Changes From the Market Crash of 2008

Sideline Money – Americans are not so quick to jump into the stock market. Millionaires now place a higher priority on growth than wealth preservation, which is a reversal from last year. 16% plan to invest disposable income in the next few months and 40% expect to invest over the next two years.(1) Many are looking for tangible assets to combat the falling dollar and potential inflation.

One Trillion Dollars – Can pay for every renter in the USA for 3 years or the mortgage for every US homeowner for 14 months. It could repurchase every home foreclosed in 2007 and 2008.(2)

Housing Inventory – The housing inventory glut is over for now.(3)

  • January 2004 – $2.35 Million
  • August 2008 – $4 Million
  • August 2012 – $2.45 Million
  • January 2013 – $1.7 Million

Inventory Placement – Hedge funds have learned from savvy investors that tangible assets, such as real estate, are what make sense. Maggie Polisano, CamaPlan company manager, says, “IRA and retirement funds are continuing to increase market share in the real estate market.” Companies such as The Blackstone Group, Carrington, SilverBay and Tricon have adapted to the times and are purchasing “income producing” properties on a mass scale. Hedge funds control approximately 77,000 single family homes(4). “Individual investors are finding it harder to find inventory,” says Stephanie Pappas, President of Diversified Investors Group in Philadelphia, PA. FHA-foreclosed property inventory is down 47% and foreclosed properties are less than than 30% of inventory. REO inventory is down 18% nationally, with dramatic decreases in Nevada, Florida, Arizona and California.(2)

Housing Prices – Housing prices have increased 10.5% in the past 12 months(5). Interest rates remain low and anxious money continues to find its way into the market through individual investors and the Wall Street hedge funds.

Delinquent Mortgages – There are $10 million delinquent mortgages in the US(2). However, out of these non-performing notes, 40% will be modified, 40% will result in a “deed in lieu” and 20% will result in foreclosure(2). Self-directed IRA purchases have definitely increased in the delinquent note asset class, whether buying individual notes or being a part of a bigger fund that buys in bulk.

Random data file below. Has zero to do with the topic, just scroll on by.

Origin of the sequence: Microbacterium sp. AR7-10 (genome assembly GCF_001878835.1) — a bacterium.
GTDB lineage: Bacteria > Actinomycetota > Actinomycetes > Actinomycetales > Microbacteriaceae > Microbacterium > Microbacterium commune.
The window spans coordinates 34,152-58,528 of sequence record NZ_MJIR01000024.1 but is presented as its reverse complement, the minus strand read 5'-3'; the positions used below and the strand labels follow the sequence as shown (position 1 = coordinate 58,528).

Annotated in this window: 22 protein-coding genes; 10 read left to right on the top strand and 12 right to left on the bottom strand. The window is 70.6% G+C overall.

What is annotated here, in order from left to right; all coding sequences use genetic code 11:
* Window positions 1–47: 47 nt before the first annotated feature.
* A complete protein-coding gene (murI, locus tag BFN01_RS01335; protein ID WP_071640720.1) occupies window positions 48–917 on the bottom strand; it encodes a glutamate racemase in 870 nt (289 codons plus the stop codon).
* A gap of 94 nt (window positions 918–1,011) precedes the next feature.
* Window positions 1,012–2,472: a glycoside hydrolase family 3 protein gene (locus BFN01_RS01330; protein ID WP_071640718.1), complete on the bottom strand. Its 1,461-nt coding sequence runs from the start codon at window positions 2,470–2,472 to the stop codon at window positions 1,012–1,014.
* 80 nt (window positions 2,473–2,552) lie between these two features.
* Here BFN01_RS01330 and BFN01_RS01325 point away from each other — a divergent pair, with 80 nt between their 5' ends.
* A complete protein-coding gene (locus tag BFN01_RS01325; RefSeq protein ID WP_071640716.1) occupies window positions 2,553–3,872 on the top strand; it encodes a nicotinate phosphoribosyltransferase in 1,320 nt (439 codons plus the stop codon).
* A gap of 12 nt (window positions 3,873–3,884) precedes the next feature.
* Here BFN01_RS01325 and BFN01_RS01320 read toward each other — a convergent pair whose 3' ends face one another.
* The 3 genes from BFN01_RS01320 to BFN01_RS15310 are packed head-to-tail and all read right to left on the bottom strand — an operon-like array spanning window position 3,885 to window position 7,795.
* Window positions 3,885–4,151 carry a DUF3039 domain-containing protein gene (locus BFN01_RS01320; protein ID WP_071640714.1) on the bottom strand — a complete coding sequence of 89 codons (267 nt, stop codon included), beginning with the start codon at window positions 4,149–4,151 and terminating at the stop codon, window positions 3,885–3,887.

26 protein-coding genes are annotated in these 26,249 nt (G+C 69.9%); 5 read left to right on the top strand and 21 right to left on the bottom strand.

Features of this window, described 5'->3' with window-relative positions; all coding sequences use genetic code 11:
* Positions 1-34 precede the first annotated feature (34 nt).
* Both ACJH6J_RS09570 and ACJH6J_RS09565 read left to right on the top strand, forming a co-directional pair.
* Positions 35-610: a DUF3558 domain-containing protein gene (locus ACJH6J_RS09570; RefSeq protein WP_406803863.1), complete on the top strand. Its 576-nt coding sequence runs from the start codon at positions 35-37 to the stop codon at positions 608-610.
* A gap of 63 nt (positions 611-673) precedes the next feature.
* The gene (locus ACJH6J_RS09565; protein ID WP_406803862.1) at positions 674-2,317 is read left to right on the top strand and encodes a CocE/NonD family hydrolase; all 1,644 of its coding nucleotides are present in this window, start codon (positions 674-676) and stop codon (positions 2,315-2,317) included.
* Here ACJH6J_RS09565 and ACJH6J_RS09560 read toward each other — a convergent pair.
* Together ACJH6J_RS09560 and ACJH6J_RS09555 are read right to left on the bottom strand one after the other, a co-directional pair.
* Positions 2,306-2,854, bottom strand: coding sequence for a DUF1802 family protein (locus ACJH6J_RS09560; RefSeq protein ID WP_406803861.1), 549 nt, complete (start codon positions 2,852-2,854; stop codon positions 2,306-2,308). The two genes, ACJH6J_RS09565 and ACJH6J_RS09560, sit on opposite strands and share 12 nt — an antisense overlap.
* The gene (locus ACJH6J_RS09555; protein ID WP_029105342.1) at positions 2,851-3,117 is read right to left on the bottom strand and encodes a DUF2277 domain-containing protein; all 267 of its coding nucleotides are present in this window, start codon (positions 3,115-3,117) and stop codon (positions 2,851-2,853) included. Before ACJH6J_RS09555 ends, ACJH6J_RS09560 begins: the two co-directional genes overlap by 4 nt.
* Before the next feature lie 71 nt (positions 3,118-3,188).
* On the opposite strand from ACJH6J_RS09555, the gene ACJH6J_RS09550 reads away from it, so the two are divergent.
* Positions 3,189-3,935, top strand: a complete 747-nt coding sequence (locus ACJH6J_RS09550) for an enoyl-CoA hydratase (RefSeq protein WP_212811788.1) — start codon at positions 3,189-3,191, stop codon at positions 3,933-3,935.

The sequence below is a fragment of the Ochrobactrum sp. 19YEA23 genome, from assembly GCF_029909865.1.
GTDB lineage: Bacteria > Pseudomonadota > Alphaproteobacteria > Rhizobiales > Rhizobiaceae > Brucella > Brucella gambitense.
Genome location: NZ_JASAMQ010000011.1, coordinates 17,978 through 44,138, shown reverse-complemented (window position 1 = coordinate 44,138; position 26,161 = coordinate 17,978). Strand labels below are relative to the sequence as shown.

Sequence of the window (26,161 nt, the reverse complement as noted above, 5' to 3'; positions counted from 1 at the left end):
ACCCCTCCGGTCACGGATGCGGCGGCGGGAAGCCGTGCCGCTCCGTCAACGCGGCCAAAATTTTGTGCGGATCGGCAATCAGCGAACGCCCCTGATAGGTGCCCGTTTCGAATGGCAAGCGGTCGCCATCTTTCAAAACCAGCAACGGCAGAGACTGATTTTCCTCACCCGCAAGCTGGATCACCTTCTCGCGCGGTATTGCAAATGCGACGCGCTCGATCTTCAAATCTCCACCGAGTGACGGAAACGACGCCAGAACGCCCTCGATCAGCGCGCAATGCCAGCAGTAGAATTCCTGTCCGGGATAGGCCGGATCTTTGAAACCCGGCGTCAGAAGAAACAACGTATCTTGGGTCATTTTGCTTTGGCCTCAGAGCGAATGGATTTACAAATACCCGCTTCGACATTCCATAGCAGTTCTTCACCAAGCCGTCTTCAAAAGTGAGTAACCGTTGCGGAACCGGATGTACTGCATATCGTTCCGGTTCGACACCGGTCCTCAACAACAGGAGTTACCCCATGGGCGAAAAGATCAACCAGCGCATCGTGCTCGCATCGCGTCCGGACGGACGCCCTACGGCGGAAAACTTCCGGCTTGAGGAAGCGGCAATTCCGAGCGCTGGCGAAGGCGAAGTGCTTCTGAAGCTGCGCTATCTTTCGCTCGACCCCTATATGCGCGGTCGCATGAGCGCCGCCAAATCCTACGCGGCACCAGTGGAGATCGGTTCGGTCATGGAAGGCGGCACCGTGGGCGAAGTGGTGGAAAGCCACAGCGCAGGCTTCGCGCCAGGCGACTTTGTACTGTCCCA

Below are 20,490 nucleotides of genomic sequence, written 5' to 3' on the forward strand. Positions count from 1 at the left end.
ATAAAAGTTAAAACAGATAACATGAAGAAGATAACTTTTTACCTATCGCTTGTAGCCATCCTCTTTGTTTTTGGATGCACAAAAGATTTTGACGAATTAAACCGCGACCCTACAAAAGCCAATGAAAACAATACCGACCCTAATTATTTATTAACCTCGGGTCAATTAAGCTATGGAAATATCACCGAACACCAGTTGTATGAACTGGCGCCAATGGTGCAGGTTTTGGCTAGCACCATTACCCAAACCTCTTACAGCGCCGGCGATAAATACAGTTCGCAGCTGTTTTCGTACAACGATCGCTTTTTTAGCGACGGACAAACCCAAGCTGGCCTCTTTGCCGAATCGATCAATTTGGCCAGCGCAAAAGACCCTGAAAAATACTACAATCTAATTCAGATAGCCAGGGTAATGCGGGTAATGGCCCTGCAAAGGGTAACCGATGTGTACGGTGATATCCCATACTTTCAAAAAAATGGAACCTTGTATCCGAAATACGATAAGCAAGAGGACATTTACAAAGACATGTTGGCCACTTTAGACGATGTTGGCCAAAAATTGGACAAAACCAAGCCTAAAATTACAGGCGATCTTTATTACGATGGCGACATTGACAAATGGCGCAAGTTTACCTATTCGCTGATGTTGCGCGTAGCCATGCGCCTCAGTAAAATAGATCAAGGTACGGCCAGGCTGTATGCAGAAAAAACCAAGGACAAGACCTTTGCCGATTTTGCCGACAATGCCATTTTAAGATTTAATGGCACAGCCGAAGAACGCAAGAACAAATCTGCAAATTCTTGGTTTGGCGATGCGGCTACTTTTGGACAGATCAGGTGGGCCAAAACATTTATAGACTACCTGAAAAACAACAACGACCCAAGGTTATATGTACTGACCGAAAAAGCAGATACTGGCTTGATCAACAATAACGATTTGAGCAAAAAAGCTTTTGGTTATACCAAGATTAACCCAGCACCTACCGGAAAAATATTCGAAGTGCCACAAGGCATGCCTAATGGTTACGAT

Summary – Housing prices will continue to rise in the short term. However, the hedge funds are expecting the prices to increase as the dollar decreases. This may be setting up another bubble for the future, when they plan on selling them around 2018. In addition, they are not quite set up to fix and rent the properties they are purchasing.

Companies such as NoteSchool and Payments for Partner Relief are efficient at modifying non-performing notes and keeping individuals in their homes, something the banks have failed at terribly, thus reducing additional foreclosures. Both of these approaches may provide for a soft landing in the hard-hit real estate market and help the construction industry with new home starts. This scenario unfolded over the past few years and is a testament to the entrepreneurs that developed and pioneered the steps to the “new normal”.


(1)   May 27, 2013, USA Today, US Trust Survey

(2)   NaReia Conference, Pittsburgh, PA, Eddie Speed presentation June, 2013

(3)   NAR, Housetracker, Calculated Risk

(4)   Reuters and ZeroHedge, Bloomberg 2013

(5)   Core logic HPI Report 3 2013